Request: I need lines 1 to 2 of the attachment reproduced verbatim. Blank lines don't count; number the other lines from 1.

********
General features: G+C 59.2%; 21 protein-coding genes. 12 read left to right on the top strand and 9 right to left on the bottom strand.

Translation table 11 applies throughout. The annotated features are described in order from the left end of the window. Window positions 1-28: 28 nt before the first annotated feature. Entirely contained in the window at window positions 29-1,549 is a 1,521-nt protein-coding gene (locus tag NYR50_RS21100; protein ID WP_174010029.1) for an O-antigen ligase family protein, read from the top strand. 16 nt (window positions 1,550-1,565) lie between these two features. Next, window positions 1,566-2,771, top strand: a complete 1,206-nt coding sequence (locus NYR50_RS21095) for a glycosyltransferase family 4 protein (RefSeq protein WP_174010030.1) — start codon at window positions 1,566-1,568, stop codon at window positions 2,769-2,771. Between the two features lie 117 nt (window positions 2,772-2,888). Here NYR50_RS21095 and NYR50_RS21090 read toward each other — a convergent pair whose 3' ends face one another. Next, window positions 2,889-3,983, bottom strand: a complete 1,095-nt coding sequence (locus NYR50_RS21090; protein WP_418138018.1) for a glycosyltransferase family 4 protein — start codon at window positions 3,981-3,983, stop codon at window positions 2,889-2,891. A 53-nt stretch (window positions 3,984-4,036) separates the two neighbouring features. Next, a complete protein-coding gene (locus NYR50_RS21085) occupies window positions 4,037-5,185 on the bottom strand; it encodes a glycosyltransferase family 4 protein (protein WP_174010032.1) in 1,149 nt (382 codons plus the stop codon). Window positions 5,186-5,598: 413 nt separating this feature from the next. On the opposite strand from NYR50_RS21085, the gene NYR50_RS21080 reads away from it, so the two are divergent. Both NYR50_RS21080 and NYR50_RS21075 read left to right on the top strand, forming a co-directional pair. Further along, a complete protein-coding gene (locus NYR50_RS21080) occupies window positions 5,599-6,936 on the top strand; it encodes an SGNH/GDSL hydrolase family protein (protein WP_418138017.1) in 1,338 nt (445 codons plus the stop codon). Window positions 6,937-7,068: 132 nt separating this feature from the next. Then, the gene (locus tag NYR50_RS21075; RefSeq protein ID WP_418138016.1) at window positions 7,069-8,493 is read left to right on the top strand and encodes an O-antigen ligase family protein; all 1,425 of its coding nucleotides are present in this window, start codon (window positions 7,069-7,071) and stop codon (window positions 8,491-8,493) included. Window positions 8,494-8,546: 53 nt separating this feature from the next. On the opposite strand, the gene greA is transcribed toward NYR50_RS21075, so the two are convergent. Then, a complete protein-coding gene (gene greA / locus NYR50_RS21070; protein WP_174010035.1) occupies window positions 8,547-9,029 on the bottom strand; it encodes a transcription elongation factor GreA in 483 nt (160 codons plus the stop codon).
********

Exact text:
General features: G+C 59.2%; 21 protein-coding genes. 12 read left to right on the top strand and 9 right to left on the bottom strand.

Translation table 11 applies throughout. The annotated features are described in order from the left end of the window. Window positions 1-28: 28 nt before the first annotated feature. Entirely contained in the window at window positions 29-1,549 is a 1,521-nt protein-coding gene (locus tag NYR50_RS21100; protein ID WP_174010029.1) for an O-antigen ligase family protein, read from the top strand. 16 nt (window positions 1,550-1,565) lie between these two features. Next, window positions 1,566-2,771, top strand: a complete 1,206-nt coding sequence (locus NYR50_RS21095) for a glycosyltransferase family 4 protein (RefSeq protein WP_174010030.1) — start codon at window positions 1,566-1,568, stop codon at window positions 2,769-2,771. Between the two features lie 117 nt (window positions 2,772-2,888). Here NYR50_RS21095 and NYR50_RS21090 read toward each other — a convergent pair whose 3' ends face one another. Next, window positions 2,889-3,983, bottom strand: a complete 1,095-nt coding sequence (locus NYR50_RS21090; protein WP_418138018.1) for a glycosyltransferase family 4 protein — start codon at window positions 3,981-3,983, stop codon at window positions 2,889-2,891. A 53-nt stretch (window positions 3,984-4,036) separates the two neighbouring features. Next, a complete protein-coding gene (locus NYR50_RS21085) occupies window positions 4,037-5,185 on the bottom strand; it encodes a glycosyltransferase family 4 protein (protein WP_174010032.1) in 1,149 nt (382 codons plus the stop codon). Window positions 5,186-5,598: 413 nt separating this feature from the next. On the opposite strand from NYR50_RS21085, the gene NYR50_RS21080 reads away from it, so the two are divergent. Both NYR50_RS21080 and NYR50_RS21075 read left to right on the top strand, forming a co-directional pair. Further along, a complete protein-coding gene (locus NYR50_RS21080) occupies window positions 5,599-6,936 on the top strand; it encodes an SGNH/GDSL hydrolase family protein (protein WP_418138017.1) in 1,338 nt (445 codons plus the stop codon). Window positions 6,937-7,068: 132 nt separating this feature from the next. Then, the gene (locus tag NYR50_RS21075; RefSeq protein ID WP_418138016.1) at window positions 7,069-8,493 is read left to right on the top strand and encodes an O-antigen ligase family protein; all 1,425 of its coding nucleotides are present in this window, start codon (window positions 7,069-7,071) and stop codon (window positions 8,491-8,493) included. Window positions 8,494-8,546: 53 nt separating this feature from the next. On the opposite strand, the gene greA is transcribed toward NYR50_RS21075, so the two are convergent. Then, a complete protein-coding gene (gene greA / locus NYR50_RS21070; protein WP_174010035.1) occupies window positions 8,547-9,029 on the bottom strand; it encodes a transcription elongation factor GreA in 483 nt (160 codons plus the stop codon).